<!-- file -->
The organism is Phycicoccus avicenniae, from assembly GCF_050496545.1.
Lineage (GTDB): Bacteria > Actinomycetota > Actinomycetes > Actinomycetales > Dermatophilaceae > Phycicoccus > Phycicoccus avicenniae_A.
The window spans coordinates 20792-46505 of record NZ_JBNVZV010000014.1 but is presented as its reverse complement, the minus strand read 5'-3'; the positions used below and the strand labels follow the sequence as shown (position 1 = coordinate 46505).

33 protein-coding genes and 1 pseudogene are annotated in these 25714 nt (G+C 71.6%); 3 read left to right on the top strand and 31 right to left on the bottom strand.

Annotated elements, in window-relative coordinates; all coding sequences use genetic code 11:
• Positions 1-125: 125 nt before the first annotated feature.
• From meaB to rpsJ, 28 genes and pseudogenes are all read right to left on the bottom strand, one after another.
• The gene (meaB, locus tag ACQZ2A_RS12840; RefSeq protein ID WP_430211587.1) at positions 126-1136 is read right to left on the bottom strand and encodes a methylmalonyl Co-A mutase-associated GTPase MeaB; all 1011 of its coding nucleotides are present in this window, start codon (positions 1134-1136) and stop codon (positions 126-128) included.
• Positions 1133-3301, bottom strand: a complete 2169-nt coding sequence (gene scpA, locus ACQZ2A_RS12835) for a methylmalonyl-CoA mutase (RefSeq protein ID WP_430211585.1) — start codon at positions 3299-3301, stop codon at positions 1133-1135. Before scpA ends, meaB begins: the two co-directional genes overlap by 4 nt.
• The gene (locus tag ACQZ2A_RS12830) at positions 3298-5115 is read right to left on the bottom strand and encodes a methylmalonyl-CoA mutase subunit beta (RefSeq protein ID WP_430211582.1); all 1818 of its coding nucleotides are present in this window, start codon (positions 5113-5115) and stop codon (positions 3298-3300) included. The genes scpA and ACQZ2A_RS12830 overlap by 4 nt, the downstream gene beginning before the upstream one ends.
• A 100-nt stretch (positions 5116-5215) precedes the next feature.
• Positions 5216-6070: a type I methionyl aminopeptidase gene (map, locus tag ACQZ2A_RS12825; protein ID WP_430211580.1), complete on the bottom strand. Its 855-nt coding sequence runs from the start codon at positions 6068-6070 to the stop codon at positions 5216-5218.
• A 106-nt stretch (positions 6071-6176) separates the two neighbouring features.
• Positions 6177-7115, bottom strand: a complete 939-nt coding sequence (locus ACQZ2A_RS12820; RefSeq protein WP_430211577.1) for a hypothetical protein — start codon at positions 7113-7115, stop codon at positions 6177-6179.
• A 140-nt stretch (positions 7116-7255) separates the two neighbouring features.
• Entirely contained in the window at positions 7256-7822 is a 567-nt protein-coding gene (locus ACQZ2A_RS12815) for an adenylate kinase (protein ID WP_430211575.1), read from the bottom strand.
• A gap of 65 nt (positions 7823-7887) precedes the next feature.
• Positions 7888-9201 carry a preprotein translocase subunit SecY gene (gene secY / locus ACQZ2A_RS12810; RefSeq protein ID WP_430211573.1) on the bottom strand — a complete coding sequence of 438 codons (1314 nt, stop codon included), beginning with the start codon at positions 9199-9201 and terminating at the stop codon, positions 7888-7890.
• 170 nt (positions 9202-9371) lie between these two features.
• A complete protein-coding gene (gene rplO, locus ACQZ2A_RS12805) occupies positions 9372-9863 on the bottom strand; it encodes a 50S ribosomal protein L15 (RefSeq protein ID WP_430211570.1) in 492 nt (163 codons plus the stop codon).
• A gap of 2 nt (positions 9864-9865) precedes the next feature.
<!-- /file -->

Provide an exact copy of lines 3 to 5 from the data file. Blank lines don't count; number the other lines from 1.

The window spans coordinates 20792-46505 of record NZ_JBNVZV010000014.1 but is presented as its reverse complement, the minus strand read 5'-3'; the positions used below and the strand labels follow the sequence as shown (position 1 = coordinate 46505).

33 protein-coding genes and 1 pseudogene are annotated in these 25714 nt (G+C 71.6%); 3 read left to right on the top strand and 31 right to left on the bottom strand.

Annotated elements, in window-relative coordinates; all coding sequences use genetic code 11: